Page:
A small pool on Titterstone Clee produced an obliging male Common Hawker dragonfly! Regularly patrolling a regular beat - here he comes in direct flight. All the images taken at 1/1250sec show how the wing motion changes in different modes of flight!
Note the wings are a blur and beating pretty much synchronised in this first image...
The yellow stripes immediately rule out Southern Hawker and yellow leading edge to the wings (clearly visible) is diagnostic for Common Hawker. Migrant Hawker is effectively excluded (its obviously smaller in the field anyway) and there are other subtle differences on the abdomen.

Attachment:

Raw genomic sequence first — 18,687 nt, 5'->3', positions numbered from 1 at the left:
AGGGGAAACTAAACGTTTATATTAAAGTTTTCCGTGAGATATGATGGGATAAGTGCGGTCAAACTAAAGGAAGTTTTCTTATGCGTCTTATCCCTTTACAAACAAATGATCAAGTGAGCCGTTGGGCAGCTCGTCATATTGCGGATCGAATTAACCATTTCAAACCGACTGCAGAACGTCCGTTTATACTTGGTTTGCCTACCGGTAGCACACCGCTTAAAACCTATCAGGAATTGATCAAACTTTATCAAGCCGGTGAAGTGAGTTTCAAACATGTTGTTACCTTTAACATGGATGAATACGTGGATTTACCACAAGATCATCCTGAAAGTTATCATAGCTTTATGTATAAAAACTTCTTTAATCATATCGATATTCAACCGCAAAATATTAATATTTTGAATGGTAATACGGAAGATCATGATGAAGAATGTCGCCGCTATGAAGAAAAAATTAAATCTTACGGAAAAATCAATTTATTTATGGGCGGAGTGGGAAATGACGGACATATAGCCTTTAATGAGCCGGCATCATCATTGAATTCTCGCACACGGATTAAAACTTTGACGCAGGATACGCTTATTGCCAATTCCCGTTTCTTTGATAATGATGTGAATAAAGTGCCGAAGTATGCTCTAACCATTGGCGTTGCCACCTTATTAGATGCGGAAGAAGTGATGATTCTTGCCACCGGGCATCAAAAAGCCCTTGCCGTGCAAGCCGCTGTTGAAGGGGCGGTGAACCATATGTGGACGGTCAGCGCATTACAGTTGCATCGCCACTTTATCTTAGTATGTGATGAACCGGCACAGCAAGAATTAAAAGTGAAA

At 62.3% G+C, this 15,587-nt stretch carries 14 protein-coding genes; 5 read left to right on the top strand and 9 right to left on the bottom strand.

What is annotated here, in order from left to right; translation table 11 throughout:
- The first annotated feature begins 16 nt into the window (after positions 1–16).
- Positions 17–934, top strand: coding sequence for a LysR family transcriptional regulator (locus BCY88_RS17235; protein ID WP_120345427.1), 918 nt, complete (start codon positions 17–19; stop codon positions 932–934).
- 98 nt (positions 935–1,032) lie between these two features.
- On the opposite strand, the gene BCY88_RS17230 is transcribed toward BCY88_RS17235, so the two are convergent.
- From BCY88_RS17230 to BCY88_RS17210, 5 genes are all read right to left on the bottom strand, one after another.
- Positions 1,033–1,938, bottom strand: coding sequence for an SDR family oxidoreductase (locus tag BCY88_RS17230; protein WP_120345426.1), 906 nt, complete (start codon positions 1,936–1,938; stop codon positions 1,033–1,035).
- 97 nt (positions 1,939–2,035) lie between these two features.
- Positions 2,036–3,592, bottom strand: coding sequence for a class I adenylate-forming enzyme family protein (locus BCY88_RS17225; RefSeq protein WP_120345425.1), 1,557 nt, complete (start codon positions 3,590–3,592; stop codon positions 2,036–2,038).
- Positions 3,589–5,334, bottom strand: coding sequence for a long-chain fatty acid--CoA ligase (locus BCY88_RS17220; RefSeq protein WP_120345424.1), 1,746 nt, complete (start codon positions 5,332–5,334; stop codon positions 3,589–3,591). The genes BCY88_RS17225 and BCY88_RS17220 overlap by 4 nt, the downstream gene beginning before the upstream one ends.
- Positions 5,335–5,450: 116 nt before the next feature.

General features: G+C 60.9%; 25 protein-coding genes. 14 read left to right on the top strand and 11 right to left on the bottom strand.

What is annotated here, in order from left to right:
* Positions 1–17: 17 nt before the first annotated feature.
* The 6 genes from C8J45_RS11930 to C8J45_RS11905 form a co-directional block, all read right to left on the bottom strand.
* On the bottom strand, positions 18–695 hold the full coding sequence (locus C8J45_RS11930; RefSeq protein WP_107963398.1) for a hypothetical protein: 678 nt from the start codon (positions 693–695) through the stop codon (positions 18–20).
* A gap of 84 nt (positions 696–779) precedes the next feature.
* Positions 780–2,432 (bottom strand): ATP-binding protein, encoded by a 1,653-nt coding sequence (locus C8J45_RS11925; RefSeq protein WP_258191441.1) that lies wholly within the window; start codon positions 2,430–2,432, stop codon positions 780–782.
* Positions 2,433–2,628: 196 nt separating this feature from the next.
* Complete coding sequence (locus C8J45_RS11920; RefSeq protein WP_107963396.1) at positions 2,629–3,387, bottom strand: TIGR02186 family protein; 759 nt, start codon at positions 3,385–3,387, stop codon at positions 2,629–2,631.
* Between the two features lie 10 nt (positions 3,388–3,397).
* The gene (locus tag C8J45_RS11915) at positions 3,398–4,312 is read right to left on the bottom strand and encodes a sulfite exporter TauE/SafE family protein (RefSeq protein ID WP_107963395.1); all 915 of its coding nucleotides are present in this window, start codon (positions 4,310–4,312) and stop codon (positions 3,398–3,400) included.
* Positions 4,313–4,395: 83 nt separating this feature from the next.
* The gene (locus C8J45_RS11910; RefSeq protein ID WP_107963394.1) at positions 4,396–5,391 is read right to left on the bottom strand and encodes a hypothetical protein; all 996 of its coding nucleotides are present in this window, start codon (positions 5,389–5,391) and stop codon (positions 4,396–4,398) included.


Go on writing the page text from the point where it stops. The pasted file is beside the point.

Pausing for a hover! Recent research has shown when hovering, they beat their wings at the same rate but the front and back pair are slightly out of synch or phase. The wings are less blurred as the flap rate is reduced - it's all part of an energy saving strategy...
Off he goes again with some close side on opportunities and the wing blur is back!
Gotta be the favourite angle with a 'topside' view of the thorax /abdomen. Whilst there is a blue form of the female in Common Hawker, the 'waisted' end of the abdomen closest to the thorax shows it's a male!
Always wary and exceptionally inquisitive (unlike Southern Hawkers) they don't come much closer than this!
I must have watched it for 40 minutes or so and was in the general area for much longer! With aerial agility unparalleled, it munched several small bugs, eating them on the wing - I never saw it land! Come on, 'isn't nature wonderful'!! I suppose the nearest 'we' can do is make a helicopter!